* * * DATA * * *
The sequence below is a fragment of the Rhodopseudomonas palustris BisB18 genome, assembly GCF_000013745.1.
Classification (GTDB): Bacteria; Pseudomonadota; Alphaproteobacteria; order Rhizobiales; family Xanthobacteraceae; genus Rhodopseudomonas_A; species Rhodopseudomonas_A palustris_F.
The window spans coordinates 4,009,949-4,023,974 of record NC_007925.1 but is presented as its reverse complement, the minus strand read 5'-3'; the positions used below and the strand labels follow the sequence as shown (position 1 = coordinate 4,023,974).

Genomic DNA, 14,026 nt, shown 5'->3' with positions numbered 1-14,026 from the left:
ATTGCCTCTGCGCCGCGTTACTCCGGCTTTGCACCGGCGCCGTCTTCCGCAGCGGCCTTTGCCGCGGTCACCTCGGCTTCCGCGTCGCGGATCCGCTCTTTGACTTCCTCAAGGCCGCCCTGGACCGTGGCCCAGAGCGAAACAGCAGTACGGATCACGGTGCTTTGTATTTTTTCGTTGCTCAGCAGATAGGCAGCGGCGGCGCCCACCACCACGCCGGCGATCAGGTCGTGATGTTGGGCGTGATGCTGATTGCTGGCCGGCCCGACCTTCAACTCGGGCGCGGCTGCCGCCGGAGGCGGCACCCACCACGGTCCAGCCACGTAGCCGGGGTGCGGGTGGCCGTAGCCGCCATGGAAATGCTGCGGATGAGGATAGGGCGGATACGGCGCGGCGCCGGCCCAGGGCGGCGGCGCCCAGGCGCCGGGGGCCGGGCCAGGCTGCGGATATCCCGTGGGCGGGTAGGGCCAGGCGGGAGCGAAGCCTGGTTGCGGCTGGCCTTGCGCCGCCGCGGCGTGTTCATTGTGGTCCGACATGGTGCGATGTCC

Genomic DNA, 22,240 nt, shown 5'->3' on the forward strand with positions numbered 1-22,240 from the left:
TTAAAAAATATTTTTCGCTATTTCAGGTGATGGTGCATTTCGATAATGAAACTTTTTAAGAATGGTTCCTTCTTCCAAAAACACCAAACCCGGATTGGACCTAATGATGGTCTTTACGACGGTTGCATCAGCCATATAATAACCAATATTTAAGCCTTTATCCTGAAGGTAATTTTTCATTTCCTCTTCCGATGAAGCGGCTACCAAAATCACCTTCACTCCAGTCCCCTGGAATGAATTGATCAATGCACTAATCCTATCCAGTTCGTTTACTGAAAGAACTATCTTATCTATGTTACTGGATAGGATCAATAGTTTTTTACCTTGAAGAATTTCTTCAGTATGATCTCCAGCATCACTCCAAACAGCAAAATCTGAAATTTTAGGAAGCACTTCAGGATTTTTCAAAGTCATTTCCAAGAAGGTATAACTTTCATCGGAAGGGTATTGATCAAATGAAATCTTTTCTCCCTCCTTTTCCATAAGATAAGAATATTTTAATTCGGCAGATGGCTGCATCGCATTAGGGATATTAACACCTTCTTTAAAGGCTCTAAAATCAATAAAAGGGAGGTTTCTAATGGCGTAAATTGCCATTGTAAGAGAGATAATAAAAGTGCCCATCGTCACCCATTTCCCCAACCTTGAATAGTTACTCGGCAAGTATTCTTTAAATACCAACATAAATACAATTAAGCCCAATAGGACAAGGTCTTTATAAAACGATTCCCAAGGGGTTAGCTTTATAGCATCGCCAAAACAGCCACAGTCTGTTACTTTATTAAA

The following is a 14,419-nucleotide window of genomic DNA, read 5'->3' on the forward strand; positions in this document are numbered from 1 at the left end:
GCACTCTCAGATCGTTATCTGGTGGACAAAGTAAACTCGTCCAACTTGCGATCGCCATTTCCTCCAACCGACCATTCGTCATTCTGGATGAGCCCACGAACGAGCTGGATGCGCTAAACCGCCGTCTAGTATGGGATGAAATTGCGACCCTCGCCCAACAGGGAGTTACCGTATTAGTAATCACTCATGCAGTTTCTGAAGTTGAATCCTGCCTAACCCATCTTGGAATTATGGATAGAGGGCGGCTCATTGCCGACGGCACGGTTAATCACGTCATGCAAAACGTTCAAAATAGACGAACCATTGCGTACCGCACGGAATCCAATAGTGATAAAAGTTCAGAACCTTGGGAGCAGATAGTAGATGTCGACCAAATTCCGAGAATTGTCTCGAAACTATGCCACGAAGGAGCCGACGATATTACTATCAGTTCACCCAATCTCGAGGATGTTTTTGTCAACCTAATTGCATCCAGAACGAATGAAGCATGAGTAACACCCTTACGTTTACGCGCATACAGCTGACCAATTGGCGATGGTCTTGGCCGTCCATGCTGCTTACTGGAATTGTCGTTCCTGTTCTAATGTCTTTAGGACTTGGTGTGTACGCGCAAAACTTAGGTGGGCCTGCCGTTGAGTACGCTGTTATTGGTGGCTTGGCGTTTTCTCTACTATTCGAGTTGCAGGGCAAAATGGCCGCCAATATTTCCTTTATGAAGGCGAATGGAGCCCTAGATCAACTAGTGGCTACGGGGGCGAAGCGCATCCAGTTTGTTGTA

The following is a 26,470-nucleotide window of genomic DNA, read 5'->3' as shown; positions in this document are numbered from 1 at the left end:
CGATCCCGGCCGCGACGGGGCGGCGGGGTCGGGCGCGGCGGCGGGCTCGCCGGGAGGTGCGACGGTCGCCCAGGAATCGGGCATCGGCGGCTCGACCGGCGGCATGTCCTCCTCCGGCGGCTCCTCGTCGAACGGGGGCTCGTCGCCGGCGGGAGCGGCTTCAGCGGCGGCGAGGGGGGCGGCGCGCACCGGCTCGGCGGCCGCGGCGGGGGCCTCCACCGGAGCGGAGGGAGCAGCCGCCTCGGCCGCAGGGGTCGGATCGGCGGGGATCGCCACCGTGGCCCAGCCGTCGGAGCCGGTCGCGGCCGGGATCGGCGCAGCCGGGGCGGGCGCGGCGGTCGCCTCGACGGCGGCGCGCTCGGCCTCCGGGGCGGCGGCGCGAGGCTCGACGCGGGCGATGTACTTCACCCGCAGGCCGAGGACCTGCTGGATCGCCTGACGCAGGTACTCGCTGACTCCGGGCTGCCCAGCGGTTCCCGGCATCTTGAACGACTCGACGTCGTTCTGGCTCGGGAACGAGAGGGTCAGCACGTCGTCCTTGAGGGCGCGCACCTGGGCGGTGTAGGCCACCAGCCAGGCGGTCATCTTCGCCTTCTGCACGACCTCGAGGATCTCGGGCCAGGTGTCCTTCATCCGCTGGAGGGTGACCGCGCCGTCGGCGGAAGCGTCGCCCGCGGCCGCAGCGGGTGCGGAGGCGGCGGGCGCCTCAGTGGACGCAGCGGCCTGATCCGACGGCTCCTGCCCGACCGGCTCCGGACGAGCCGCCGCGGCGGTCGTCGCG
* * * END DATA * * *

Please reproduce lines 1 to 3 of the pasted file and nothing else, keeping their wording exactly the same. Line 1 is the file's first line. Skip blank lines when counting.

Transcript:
The sequence below is a fragment of the Rhodopseudomonas palustris BisB18 genome, assembly GCF_000013745.1.
Classification (GTDB): Bacteria; Pseudomonadota; Alphaproteobacteria; order Rhizobiales; family Xanthobacteraceae; genus Rhodopseudomonas_A; species Rhodopseudomonas_A palustris_F.
The window spans coordinates 4,009,949-4,023,974 of record NC_007925.1 but is presented as its reverse complement, the minus strand read 5'-3'; the positions used below and the strand labels follow the sequence as shown (position 1 = coordinate 4,023,974).